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Interstitial cystitis

Interstitial cystitis: What is it, who gets it and how is it treated?

Signs and symptoms of interstitial cystitis often mimic those of a chronic urinary tract infection, but this condition has nothing to do with bacteria. But just like a urinary tract infection, if left untreated, interstitial cystitis can have a long-lasting impact on quality of life.

What is interstitial cystitis?

The bladder is a hollow, muscular organ that holds urine. Typically, the bladder expands until it is full and then signals the brain that it is time to urinate. But for people with interstitial cystitis, these signals get mixed up. As a result, they feel the need to urinate more often and with smaller volumes of urine than most people. This chronic condition often causes bladder pressure, bladder pain and sometimes even pelvic pain. The symptoms may come and go because the pain is usually noted while the bladder is filling and relieved after emptying. The pain can fluctuate from moderate to severe.

“The causes of interstitial cystitis are not clearly understood,” says Richard Jadick, D.O., a urologist at Piedmont. “One common theory is that it is some type of autoimmune response or defect in the bladder lining that allows harmful substances in the urine to come into contact with the bladder wall. Whatever the cause, it is a painful reality for more than four million people in the U.S.”  

Who gets interstitial cystitis?

  • Gender. Women are diagnosed with interstitial cystitis more often than men. Men can have similar symptoms, but they are more often associated with an inflammation of the prostate gland.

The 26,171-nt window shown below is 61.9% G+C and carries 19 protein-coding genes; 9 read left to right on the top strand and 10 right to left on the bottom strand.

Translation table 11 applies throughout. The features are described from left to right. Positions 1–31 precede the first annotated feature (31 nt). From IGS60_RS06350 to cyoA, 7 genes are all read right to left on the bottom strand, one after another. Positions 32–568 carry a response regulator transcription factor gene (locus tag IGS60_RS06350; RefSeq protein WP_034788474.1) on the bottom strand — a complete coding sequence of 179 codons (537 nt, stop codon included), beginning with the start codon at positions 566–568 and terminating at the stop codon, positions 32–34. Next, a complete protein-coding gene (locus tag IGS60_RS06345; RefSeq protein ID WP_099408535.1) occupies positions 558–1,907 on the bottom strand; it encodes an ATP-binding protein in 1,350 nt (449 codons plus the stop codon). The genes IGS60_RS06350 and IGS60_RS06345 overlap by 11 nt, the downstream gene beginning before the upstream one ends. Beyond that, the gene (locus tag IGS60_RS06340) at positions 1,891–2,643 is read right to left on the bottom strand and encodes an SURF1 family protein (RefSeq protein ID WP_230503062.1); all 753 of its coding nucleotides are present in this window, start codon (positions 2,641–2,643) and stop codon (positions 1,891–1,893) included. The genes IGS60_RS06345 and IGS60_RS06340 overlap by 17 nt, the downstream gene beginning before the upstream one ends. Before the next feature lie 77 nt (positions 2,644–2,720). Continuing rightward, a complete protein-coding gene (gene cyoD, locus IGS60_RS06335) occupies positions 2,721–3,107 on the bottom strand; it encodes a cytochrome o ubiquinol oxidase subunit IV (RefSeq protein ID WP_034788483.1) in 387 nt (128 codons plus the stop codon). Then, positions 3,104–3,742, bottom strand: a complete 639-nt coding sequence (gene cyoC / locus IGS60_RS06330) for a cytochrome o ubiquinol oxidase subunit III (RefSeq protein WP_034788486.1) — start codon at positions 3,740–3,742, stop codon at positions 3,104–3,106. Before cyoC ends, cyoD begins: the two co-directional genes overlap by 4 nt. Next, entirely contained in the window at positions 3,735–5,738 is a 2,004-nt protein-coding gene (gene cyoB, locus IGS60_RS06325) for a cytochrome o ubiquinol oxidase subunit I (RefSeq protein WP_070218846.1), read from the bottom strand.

• Age. Most people with interstitial cystitis are diagnosed during their 30s or older.
  • Chronic pain. Interstitial cystitis may be associated with having another chronic pain disorder, such as irritable bowel syndrome or fibromyalgia.

What are the side effects of interstitial cystitis?

  • Reduced bladder capacity. Interstitial cystitis leads to stiffening of the bladder walls, which causes it to hold less urine. 
  • Lower quality of life. Frequent urination and chronic pain may interfere with everyday life.
  • Sexual intimacy problems. Frequent urination and pain may strain sexual intimacy.
  • Emotional troubles. The chronic pain and interrupted sleep associated with interstitial cystitis can cause emotional stress and may lead to depression.

What are treatment options for interstitial cystitis?

Treatment for interstitial cystitis ranges from prescription medication to in-office procedures to surgery. Treatment is something that is tailored for each individual patient.

“Unfortunately there is no simple treatment to eliminate the symptoms of interstitial cystitis, and no one treatment works for all patients,” Dr. Jadick says. “Finding relief may take months and be a process of elimination. Communicating with your doctor is the key to finding relief.” 

For more information, visit Piedmont Urology Specialists

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